MOJ ISSN: 2374-6912MOJCSR

Cell Science & Report
Opinion
Volume 2 Issue 5 - 2015
Cell Culture-Based Spectral Methods: How to Prepare Blanks?
Abdelaziz Ghanemi1,2,3*
1Key Laboratory of Animal Models and Human Disease Mechanisms of the Chinese Academy of Sciences & Yunnan Province, Kunming Institute of Zoology, Chinese Academy of Sciences, Kunming, Yunnan 650223, PR China
2Kunming College of Life Science, University of Chinese Academy of Sciences, Kunming 650204, China
3University of Chinese Academy of Sciences, Beijing 10049, PR China
Received: December 20, 2015 | | Published: December 22, 2015
*Corresponding author: Key Laboratory of Animal Models and Human Disease Mechanisms, Kunming Institute of Zoology Chinese Academy of Sciences, No. 32 Jiaochang Donglu, Kunming 650223, China, Email: ghanemiabdelaziz@hotmail.com
Citation: Ghanemi A (2015) Cell Culture-Based Spectral Methods: How to Prepare Blanks?. MOJ Cell Sci Rep 2(5): 00042. DOI: 10.15406/mojcsr.2015.02.00042

Opinion

Divers tests that are routinely done in laboratories are based on spectral methods [1]. Such methods are based on the biophysical interactions between the compounds (we are willing to evaluate the activity) and one or more electromagnetic waves of selected lengths. During these tests it is common to treat sample or cells, with a drug for example, the evaluate parameters such as cell viability, enzymatic activities and metabolites concentrations. In cell-based drug tests [2] for example we incubate cells with different concentrations of drugs, including the control that is represented by cells incubate without the concerned drug. In addition, we also need a sample, cell culture medium without cells that represents the blank. The spectral values obtained from the blank are deduced from the other values (corresponding to the control and drug-treated samples) before we calculated the values we need (such as cell viability). However, do we need one blank or many blanks? Do we need to treat the blank or not?
 
These questions find its origin form the fact that the spectral values (such as an absorbance during a cell viability test), may not due to the parameters we are willing to measure only but also to the drugs or to the molecular changes [3] the compounds induce independently from the measured parameters. For instance, in cell viability tests [4,5]. We measure absorbance that is correlated to the cell viability. The absorbance may be due not only to cell viability but also to other factors such as the spectral properties of the compounds, or to endogenous compounds that have been modified via a reaction with the studies compounds regardless of the cell viability. Therefore, we can obtain a higher absorbance, not due to higher cell viability but due to the absorbance of the studies compounds or the absorbance of other endogenous compounds that might have interacted with the studies compounds without affecting cell viability. A solution could be to use one blank for each drug concentration and add the same concentration of the drug to both the cells and the corresponding blank. Therefore, make sure the only difference in the spectral value (such as the absorbance) is due only to the cell viability.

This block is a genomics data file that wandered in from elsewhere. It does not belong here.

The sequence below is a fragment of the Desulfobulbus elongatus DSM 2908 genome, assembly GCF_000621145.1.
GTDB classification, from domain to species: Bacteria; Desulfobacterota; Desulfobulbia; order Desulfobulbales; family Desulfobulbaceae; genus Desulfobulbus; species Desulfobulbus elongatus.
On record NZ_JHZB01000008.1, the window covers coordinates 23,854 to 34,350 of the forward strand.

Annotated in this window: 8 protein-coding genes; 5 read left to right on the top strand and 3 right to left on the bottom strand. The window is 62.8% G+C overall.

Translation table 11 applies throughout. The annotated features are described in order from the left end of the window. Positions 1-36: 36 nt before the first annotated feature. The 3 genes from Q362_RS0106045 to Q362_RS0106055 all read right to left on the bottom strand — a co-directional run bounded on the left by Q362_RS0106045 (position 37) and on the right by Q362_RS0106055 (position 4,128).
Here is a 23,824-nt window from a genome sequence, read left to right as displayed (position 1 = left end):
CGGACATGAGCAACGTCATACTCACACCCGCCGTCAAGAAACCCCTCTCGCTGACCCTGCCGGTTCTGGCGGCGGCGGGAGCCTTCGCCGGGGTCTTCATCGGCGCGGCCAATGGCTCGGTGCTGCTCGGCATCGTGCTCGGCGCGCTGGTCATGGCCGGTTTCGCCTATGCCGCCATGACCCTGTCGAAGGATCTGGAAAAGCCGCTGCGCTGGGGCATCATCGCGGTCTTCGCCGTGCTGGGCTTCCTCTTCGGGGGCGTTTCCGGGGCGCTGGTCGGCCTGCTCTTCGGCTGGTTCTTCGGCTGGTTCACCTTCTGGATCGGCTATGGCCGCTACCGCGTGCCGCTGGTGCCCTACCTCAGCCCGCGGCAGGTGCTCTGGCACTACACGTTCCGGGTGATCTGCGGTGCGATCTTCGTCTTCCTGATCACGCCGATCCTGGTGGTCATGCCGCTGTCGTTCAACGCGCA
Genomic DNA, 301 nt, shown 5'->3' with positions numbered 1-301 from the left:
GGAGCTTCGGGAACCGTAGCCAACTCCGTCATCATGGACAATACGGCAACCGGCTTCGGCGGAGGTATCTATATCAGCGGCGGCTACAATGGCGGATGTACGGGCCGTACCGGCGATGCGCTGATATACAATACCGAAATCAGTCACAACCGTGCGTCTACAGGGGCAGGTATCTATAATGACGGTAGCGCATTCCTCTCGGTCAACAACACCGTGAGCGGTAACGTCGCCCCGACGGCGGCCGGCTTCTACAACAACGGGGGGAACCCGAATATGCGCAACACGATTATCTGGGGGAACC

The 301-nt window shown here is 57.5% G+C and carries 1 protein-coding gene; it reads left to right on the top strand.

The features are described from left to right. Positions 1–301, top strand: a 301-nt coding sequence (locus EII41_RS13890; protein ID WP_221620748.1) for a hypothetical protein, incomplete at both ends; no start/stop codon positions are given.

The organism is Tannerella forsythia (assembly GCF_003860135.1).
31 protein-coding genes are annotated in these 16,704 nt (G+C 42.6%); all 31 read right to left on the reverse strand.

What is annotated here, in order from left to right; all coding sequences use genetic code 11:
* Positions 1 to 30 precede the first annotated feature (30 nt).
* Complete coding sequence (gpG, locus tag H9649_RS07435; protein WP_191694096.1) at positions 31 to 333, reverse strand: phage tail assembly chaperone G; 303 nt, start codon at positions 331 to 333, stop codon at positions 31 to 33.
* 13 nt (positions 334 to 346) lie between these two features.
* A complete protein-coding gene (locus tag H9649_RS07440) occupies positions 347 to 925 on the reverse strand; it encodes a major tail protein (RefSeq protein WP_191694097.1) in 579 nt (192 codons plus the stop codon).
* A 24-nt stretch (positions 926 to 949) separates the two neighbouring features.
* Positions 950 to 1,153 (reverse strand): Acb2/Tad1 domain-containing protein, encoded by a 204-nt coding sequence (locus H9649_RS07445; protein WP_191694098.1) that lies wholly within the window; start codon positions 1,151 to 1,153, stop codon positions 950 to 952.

This concept may be applied to the different cell culture-based and In vitro spectral methods in order to optimize the obtained results by reducing the chances of spectral interactions.

Acknowledgement

Abdelaziz Ghanemi is a recipient of a 2013 CAS-TWAS President's Postgraduate Fellowship.

References           

  1. Cui H, Singh VP (2016) Physica A: Statistical Mechanics and its Applications 442: p. 91-99.
    2.                   
  2. Ghanemi A (2015) Cell cultures in drug development: Applications, challenges and limitations. Saudi Pharmaceutical Journal 23(4): 453-454.
  3. Ghanemi A (2014) Biological properties and perspective applications of “Bio-neuter” chemicals? Saudi Pharm J 22(1): 1-2.
  4. Yang Y, Lu Y, Wu QY, Hu HY, Chen YH, et al. (2015) Evidence of ATP assay as an appropriate alternative of MTT assay for cytotoxicity of secondary effluents from WWTPs. Ecotoxicol Environ Saf 122: 490-496.
  5. Stepanenko AA, Dmitrenko V (2015) Pitfalls of the MTT assay: Direct and off-target effects of inhibitors can result in over/underestimation of cell viability. Gene 574(2): 193-203.

     

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